We have created a ‘proof of concept’ system consisting of two robotic arms, one to facilitate user-controlled movement of a virtual tumour (gel dosimeter); the other to manipulate a 3D ultrasound transducer. It is envisaged that tumour tracking will facilitate quantification of dosimetric consequences associated with movement during radiation therapy delivery and inform modifications to the prescribed dose of subsequent fractions.  

  • Quantitative 3D Imaging: Ultrasound Computed Tomography System

A ‘proof of concept’ system has been developed utilising a robotic arm to facilitate rotation and translation of two aligned phased-array transducers, each controlled by a separate Olympus Omniscan instrumentation unit to facilitate maximum field size. Clinical applications considered to date include gel dosimeters for radiation therapy and quantitative imaging of long bones. A clinical scanner is envisaged with clinical applications including paediatric subjects, complex trauma, and fatigue fracture prediction in elite athletes and armed forces personnel.  

  • Quantitative 3D Imaging: Flat-Bed Scanner

By translating a phased-array transducer under motor-control, a quantitative 3D mapping may be created. Clinical applications considered to date include identification of breast lesions and skeletal assessment of very-low birthweight premature neonates. 

  • Quantitative 3D Imaging: Free-Hand Bone Imaging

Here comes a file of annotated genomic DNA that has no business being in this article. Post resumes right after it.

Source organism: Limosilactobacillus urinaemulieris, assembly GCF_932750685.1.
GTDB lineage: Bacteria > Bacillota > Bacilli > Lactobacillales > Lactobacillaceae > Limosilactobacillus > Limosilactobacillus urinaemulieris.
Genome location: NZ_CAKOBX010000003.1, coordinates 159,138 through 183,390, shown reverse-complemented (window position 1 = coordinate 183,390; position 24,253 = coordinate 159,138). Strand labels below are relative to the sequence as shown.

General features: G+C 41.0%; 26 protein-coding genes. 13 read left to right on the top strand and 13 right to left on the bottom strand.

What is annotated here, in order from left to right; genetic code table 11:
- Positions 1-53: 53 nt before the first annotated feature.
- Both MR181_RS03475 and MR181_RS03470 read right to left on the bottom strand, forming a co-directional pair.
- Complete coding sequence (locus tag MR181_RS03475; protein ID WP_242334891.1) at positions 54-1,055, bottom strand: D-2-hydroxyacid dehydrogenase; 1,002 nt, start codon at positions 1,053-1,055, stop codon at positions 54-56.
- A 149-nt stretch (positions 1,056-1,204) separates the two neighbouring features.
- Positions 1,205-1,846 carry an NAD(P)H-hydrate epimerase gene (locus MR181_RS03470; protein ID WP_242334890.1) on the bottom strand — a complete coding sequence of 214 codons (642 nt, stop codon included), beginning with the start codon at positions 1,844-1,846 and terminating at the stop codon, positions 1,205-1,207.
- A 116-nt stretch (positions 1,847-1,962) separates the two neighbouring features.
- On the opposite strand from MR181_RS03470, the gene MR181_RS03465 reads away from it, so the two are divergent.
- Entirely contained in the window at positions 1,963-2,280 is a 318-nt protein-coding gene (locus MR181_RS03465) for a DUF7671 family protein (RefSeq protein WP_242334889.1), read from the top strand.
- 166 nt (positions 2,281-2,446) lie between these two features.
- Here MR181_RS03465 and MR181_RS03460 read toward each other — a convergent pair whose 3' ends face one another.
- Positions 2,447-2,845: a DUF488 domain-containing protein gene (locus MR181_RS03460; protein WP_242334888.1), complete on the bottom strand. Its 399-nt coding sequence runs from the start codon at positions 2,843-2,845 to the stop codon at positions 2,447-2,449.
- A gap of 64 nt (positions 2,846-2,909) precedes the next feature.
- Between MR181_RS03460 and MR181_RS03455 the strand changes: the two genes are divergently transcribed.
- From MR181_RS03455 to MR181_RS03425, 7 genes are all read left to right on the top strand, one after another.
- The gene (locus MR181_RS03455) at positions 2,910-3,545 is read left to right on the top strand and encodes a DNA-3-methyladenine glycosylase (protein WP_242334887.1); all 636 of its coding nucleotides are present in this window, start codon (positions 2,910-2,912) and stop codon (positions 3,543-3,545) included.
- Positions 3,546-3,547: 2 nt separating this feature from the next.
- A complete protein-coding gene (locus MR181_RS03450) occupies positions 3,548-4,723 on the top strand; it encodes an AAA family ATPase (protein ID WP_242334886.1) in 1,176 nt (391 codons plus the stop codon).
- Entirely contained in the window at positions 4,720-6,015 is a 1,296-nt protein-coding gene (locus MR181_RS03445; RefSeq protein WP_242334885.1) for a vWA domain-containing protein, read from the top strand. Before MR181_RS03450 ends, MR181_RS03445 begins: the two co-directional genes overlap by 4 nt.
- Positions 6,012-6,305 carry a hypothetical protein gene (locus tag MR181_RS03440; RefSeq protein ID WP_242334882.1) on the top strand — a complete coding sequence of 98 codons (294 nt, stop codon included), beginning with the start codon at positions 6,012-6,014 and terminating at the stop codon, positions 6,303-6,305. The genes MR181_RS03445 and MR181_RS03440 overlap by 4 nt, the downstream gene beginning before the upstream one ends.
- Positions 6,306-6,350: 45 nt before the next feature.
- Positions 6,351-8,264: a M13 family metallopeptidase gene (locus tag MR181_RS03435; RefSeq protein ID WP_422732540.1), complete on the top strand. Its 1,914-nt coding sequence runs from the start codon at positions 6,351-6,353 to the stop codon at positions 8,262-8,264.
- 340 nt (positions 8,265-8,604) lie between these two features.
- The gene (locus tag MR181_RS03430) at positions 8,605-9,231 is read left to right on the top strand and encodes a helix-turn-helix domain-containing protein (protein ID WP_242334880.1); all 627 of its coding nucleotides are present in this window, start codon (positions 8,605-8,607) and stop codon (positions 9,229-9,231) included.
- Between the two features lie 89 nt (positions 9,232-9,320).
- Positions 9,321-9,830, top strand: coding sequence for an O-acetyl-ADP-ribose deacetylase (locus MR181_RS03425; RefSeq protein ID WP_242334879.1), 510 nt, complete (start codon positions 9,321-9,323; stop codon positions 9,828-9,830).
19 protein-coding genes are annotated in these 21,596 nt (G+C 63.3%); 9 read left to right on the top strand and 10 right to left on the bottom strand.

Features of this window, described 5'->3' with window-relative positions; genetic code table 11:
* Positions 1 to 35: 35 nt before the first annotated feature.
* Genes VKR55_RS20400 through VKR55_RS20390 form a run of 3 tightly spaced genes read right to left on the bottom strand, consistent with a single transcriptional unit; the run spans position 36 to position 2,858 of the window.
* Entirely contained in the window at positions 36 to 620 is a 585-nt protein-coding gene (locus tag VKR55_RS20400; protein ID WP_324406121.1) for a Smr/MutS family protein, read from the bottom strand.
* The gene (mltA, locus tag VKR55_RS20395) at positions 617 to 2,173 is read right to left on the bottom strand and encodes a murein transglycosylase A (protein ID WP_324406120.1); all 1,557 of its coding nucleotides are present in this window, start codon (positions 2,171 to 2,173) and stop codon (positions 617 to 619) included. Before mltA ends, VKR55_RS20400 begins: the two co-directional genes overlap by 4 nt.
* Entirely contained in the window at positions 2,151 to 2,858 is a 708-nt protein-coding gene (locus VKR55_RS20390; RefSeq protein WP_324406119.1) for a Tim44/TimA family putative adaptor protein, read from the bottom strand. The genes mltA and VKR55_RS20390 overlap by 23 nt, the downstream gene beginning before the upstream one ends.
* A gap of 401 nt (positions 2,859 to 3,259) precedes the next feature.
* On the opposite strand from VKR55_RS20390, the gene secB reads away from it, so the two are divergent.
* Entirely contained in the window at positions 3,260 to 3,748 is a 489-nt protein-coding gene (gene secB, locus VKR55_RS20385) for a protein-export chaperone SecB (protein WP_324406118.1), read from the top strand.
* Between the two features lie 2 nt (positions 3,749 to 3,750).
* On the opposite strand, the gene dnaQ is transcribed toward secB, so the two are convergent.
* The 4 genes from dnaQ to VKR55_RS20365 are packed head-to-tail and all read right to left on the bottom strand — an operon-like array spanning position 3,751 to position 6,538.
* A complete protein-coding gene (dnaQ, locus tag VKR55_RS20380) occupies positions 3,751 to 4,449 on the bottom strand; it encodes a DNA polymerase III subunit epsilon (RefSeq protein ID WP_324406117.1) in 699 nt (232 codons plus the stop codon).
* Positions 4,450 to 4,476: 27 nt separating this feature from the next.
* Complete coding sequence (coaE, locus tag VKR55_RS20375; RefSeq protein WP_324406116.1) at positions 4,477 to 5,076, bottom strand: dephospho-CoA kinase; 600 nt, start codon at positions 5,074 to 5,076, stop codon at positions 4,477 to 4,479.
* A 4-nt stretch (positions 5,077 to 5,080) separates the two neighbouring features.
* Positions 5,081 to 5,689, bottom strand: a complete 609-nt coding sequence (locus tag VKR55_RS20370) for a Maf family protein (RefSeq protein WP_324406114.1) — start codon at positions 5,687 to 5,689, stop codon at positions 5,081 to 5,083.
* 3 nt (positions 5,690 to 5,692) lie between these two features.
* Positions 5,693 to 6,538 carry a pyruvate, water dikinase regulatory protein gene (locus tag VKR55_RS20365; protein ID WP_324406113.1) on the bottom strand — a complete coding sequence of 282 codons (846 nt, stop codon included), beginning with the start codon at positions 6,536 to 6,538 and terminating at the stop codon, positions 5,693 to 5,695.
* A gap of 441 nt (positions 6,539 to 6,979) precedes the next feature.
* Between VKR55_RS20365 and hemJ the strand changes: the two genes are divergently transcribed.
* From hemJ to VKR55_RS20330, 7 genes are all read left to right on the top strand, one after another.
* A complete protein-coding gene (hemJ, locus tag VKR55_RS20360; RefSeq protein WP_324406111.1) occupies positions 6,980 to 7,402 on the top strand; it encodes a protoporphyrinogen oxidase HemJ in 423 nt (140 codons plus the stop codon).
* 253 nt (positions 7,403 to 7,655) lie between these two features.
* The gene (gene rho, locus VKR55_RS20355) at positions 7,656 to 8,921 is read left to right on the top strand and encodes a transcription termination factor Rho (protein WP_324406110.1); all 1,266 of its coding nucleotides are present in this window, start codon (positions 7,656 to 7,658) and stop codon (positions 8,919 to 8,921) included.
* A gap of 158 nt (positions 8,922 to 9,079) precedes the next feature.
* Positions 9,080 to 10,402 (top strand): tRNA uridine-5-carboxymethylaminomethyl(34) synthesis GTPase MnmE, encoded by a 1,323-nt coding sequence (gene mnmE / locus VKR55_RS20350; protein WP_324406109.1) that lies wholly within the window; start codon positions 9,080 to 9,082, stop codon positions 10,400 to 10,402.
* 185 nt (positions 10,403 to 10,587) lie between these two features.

By combining a series of ‘free-hand’ images of known orientation, we may create an accurate rendering of a bone surface; a clinical example being bespoke fracture plates, achieved by scanning a subject’s contra-lateral limb. We are also developing a technique to image bone implants such as screws and plates that incorporates a semi-automated spatial correction associated with the velocity disparity between soft-tissues and cortical bone.  

  • Quantitative 3D Imaging: Tropical Healthcare SmartPhone Scanner

Noting the geographical Tropics encompasses most of the Developing World, a low-cost, battery-powered, cordless, hand-held scanner is being developed utilising a SmartPhone’s screen and inclinometers.  

  • Combined Diagnostic-Therapeutic Transducer

The potential to develop an ultrasound transducer that delivers both diagnostic (short low-intensity) and therapeutic (long high-intensity) ultrasound signals is being investigated. Such a system would have significant potential to be combined with enhanced contrast / drug delivery micro-capsules.  

This information has been contributed by Adjunct Professor Christian Langton.


Teaching discipline: Medical Physics 

Teaching areas

  • Digital Image Processing
  • Physics of Medical Imaging (Ultrasound)
  • Physical Analytical Techniques (Ultrasound)
  • Experimental Physics (Ultrasound)
This information has been contributed by Adjunct Professor Christian Langton.


For more publications by this staff member, visit QUT ePrints, the University's research repository.


Awards and recognition

Academic Honours, Prestigious Awards or Prizes
Reference year
Honorary Research Doctorate
Reference year
Academic Honours, Prestigious Awards or Prizes
Reference year
DSc; Medical Physics; 2007; University of Hull; The measurement of broadband ultrasonic attenuation in cancellous bone. These higher doctorates are quite rare there hadn't been one awarded at Hull for 10 years.
Academic Honours, Prestigious Awards or Prizes
Reference year
EurekaUK by Universities UK as one of the top ¿100 discoveries and developments in UK Universities that have changed the world¿ over the past 50 years, covering the whole academic spectrum from the arts and humanities to science and technology.